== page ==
Suing The Insurance Company And A Contractor

Here is an interesting twist on how to stay in State Court when suing an insurance company.  This is a 2021 opinion from the Northern District of Texas, Dallas Division is styled, Nayeb Family, LP v. Certain Underwriters At Lloyd’s London Subscribing To Policy No. CSSFQP0000024-00 and HD&S Management, LLC.

Nayeb Family, LP (NFLP) was insured by Lloyd’s.  A large windstorm caused significant damage to NFLP’s buildings while it was undergoing remodel by HD&S.  HD&S had covered exposed parts of the building to try to prevent damage when the storm hit but the building still suffered significant damage.

NFLP made a claim with Lloyd’s and eventually NFLP sued Lloyd’s in State Court against both Defendants alleging various Insurance Code violations against Lloyd’s  and negligence against HD&S.

Lloyd’s removed the case to Federal Court alleging that HD&S was fraudulently joined to defeat diversity jurisdiction.  NFLP filed this motion to remand.

The Court discussed at length the standards for removal and allegations of fraudulent joinder of a party.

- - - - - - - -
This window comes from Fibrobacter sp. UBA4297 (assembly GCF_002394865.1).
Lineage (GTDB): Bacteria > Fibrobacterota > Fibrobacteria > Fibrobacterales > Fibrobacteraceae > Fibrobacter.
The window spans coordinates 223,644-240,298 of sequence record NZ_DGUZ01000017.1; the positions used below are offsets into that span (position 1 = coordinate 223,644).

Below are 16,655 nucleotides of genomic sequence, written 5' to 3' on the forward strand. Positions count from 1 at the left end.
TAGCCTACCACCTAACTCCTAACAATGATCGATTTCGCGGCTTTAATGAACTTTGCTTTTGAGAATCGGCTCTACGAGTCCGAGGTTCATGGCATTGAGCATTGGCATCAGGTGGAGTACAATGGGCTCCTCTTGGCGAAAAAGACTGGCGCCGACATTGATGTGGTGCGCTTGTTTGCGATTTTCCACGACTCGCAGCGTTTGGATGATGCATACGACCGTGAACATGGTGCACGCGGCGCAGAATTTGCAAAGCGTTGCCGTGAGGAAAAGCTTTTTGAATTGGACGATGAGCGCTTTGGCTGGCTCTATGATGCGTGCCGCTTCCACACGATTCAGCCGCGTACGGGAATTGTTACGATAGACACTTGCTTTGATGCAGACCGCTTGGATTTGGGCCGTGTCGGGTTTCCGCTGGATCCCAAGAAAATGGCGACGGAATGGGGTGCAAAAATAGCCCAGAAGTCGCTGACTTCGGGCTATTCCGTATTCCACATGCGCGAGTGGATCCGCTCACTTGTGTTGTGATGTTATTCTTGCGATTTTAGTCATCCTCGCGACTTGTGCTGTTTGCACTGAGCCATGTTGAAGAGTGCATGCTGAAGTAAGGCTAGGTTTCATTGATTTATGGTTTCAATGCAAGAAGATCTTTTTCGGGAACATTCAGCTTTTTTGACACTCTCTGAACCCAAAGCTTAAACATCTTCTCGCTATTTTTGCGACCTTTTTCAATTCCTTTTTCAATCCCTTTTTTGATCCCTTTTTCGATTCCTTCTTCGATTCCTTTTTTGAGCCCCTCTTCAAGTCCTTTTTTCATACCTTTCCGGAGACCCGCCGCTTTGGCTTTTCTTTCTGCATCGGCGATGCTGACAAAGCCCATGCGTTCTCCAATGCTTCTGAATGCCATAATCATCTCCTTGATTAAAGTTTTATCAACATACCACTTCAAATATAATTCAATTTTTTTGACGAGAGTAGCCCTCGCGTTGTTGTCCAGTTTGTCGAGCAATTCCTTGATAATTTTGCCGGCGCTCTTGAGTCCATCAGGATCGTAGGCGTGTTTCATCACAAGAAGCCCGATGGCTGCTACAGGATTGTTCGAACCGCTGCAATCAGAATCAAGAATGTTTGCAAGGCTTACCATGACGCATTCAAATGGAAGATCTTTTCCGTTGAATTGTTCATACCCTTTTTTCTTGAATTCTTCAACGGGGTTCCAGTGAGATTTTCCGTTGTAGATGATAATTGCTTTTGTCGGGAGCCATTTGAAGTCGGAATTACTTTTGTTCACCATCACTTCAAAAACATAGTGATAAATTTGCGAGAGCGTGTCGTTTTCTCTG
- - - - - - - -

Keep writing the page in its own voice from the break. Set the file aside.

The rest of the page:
Lloyd’s argues that the insurance contract between themselves and NFLP have nothing to do with HD&S and thus, HD&S has nothing to do with the case and is a fraudulent joinder in an effort to defeat diversity jurisdiction.

NFLP argues that the liability between HD&S for the work they performed and actions they took that led to the damages and the liability of Lloyd’s under the insurance contract have to be  divided for issues related to coverage.  As a result, HD&S is a necessary party to the lawsuit.

The Court ultimately ruled in favor of NFLP and as part of their reasoning states, “… a plaintiff sued its insurer for denying coverage for property damage resulting from a storm.  … plaintiff, NFLP has alleged that the negligence of a third party—HD&S—may be responsible for all or a portion of the damage suffered.  … the claims arise from the same occurrence—the storm.”

Moreover, the liability for the damage to the building creates a common question of . . . fact.”  Put simply, either Lloyds is liable for providing insurance coverage for the damage to the units or HD&S is liable for its negligent acts causing the damage, or both are liable, or neither are liable.  Thus, the fact-finder’s determination of the cause of the building’s damage is central to both claims.  This question of fact, standing alone, is sufficient to satisfy the “common question” requirement of permissive joinder under Texas Rule 40(a).

Therefore, the Court finds that HD&S was properly joined—thus destroying diversity of citizenship—and that NFLP’s Motion to Remand should be granted.

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